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Testing Bindings In WPF

I was inspired to get off my duff and blog today by a tweet from Scott Hanselman. I didn’t really dig into the context of his tweet, but it was about TDD and WPF. In case you haven’t figured it out, I’m a big fan of WPF and TDD. Luckily, I’ve had the opportunity to work on a number of varied WPF projects (most using TDD) over the last couple of years. One problem I experienced over and over was incorrect bindings in my Xaml (as I alluded to in this post). Binding errors are silent. They sneak up on you ninja-like. If you are keeping an eye on your Output window you can catch them, but it is very easy for them to just slip by.

Karate LessonsAbout two years ago, Rob and I were working on a student records application for the FSU College of Music. The system handled the entire lifecycle of a student, from application to graduation, and that involved lots of data. We had a number of screens in the app that were merely large data entry screens. Binding errors where a problem, and it seemed like a new batch showed up every time we made a release to the users.

The errors might have been the result of renaming a bound property, bad spelling, or some other such silliness. They were easy mistakes to make and thus I began to think that we really needed a way to automatically test them.

Well, I’m lazy and time passed (maybe a year) and then I mentioned it again to Rob. The next day he committed a prototype to the Caliburn trunk. (He’s like my own personal Ayende.)

Here’s an example test copied directly from Caliburn’s documentation:

public class TestBase
    static TestBase()
        var app = new MyApplication();
public class TestCase : TestBase
    public void Test()
        var validator = Validator.For<MyUserControl, MyModel>();
        var result = validator.Validate();

        Assert.That(result.HasErrors, Is.False, result.ErrorSummary);

In TestBase, we initialize the actual application so that we have access to application level resources. We need to this in a static constructor because we don’t want more than one instance of the application in the AppDomain.

Now, check out the Test() method. The static class Validator.For<T,K>() method returns an instance of BindingValidator<K>. The type T is some FrameworkElement that contains the bindings we’re interested in and K is the type that the FrameworkElement is bound to. Calling the Validate() method causes Caliburn to instantiate T, crawl it’s tree, and collect all the bindings. It then compares those bindings to the type K to see if they are valid. Validate() actually returns an instance of ValidationResult<K>, which is a summary of everything that Caliburn found while comparing the bindings against the actual type T.

The assertion in the test means that we expect Caliburn to find no errors, and if it does to provide us the summary. This is useful because there might be a number of binding errors and the ErrorSummary will give us the whole list.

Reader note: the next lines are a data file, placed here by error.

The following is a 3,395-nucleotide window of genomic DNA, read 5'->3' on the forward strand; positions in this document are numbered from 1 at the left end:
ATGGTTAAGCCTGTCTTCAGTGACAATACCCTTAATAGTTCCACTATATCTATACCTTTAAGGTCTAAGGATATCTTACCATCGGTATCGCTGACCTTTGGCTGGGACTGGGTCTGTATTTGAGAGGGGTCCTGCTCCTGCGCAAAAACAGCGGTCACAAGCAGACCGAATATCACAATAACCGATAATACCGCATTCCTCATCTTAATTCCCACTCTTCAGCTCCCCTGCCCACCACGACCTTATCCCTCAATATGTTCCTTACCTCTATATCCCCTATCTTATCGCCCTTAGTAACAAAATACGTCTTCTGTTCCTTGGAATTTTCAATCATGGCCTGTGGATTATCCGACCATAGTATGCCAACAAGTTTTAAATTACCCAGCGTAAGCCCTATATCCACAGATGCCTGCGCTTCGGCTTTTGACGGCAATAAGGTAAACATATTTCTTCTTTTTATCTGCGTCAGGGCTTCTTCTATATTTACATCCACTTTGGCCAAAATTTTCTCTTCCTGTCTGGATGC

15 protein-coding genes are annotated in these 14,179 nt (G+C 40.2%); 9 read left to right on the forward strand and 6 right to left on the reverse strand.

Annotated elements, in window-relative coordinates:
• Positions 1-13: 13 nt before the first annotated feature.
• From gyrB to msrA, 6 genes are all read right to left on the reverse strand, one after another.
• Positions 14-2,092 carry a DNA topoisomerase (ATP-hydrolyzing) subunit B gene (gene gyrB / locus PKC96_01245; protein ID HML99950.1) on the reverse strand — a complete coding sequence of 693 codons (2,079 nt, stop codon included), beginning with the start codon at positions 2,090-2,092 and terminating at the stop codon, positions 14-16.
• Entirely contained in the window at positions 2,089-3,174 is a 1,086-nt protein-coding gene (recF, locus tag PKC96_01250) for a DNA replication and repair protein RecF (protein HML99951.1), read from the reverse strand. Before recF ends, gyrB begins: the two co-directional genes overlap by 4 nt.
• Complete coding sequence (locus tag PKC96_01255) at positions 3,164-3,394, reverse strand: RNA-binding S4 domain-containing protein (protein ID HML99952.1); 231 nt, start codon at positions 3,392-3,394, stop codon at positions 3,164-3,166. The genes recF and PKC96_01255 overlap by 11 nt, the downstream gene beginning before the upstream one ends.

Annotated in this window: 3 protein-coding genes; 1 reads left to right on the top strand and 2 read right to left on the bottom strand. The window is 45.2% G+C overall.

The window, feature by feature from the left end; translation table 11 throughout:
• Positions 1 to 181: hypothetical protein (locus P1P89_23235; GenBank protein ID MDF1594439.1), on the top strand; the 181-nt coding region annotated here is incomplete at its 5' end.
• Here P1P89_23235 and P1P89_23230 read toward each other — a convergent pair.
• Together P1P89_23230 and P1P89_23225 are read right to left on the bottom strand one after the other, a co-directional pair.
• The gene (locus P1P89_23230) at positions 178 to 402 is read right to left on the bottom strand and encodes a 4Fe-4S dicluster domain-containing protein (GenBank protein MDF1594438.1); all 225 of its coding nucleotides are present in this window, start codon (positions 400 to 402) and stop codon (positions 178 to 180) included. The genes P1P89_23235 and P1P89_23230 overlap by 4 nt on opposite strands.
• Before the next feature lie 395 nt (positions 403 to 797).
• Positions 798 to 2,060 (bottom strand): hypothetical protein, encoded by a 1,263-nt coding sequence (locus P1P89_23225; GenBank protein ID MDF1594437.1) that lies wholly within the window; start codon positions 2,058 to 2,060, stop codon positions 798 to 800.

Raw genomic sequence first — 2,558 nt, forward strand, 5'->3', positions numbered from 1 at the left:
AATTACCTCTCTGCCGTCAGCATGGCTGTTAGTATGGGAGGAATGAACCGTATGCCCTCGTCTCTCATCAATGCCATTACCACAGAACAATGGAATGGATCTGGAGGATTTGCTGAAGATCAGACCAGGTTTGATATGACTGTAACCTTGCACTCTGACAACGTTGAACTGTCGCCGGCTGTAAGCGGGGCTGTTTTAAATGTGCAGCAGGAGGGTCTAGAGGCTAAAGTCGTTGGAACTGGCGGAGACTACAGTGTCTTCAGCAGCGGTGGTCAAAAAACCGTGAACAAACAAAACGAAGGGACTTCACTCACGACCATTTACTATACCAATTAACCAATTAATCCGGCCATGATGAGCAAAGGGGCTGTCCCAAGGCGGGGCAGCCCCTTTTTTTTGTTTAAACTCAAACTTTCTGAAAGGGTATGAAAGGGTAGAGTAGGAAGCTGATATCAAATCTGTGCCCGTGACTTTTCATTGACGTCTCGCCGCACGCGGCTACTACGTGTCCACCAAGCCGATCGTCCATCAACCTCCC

At this point, I’m just repeat what’s stated in Caliburn’s documentation. NH Prof was the first project where we’ve actually used the Testability features of Caliburn. Let’s check out a real live test from it:

public class MessageBoxViewTextFixture : ViewTestFixtureBase
    private readonly ValidationResult<MessagePresenter> bindings;

    public MessageBoxViewTextFixture()
        bindings = Validator.For<MessageBoxView, MessagePresenter>()

    public void BindingsDoNotHaveErrors()
        Assert.That(bindings.HasErrors, Is.False, bindings.ErrorSummary);

    public void MessageIsBound()
        Assert.That(bindings.WasBoundTo(x => x.Message));

This test is for the view that displays a simple popup message. We have a simple presenter that backs the view and it has a message to display in its property Message. It’s tested independent of the view. (This is nice because we have a case in NH Prof where a single presenter might be bound to multiple views.)

The ViewTestFixtureBase is identical to TestBase from the example above. Since it’s expensive to have Caliburn instantiate and crawl the UI validating the bindings, we only want to do this once. (I’m not really sure why I used the constructor, instead of [TestFixtureSetUp], but I did.)

The first test covers 90% of what you typically need, catching spelling errors, etc. The second test however explicitly checks to see if we are bound to the Message property on the presenter. This is useful because that’s the core reason for this view. There may be other properties bound, but this is the one we definitely care about. (I think this affords liberty to designers while ensuring that a view delivers the business value that was intended.)

Now, let’s pretend that I have a bad binding in my markup. Here’s the core snippet for the view used in the test above, MessageBoxView:

<Grid MaxWidth="260">
        <TextBlock Foreground="{StaticResource Text}" 
                   Text="{Binding Messyage}" />
        <Button Content="OK"
                Margin="4 8 4 4"
                IsCancel="True" />

Oops, I misspelled Message in the binding! When I execute my tests, they both fail. The first because there is a binding error and the second because it can’t find Message. Here’s the actual exception from the first test:

NUnit.Framework.AssertionException:   [MessageBoxView.Grid.StackPanel.TextBlock] The property 'Messyage' was not found on 'MessagePresenter'.
  Expected: False
  But was:  True

Notice that it actually gives you the path to the offending binding: MessageBoxView.Grid.StackPanel.TextBlock. Now that’s just cool! Thanks Rob!

I can’t explain how much pain it saves to be able to do this. If you are doing TDD with WPF, you really need to check this out.

I’ll post over the weekend some tests that are a bit more BDD in their styles.

Posted 02-19-2009 10:56 PM by Christopher Bennage
Filed under: , , , , ,


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